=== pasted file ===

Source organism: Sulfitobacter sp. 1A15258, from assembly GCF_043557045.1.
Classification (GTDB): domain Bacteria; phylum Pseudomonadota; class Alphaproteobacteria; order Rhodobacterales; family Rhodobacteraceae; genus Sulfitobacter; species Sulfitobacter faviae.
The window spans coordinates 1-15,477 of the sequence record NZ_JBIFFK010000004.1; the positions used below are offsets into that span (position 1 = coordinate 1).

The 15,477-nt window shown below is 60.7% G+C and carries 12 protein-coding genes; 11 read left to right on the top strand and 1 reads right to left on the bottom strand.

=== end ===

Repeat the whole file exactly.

Source organism: Sulfitobacter sp. 1A15258, from assembly GCF_043557045.1.
Classification (GTDB): domain Bacteria; phylum Pseudomonadota; class Alphaproteobacteria; order Rhodobacterales; family Rhodobacteraceae; genus Sulfitobacter; species Sulfitobacter faviae.
The window spans coordinates 1-15,477 of the sequence record NZ_JBIFFK010000004.1; the positions used below are offsets into that span (position 1 = coordinate 1).

The 15,477-nt window shown below is 60.7% G+C and carries 12 protein-coding genes; 11 read left to right on the top strand and 1 reads right to left on the bottom strand.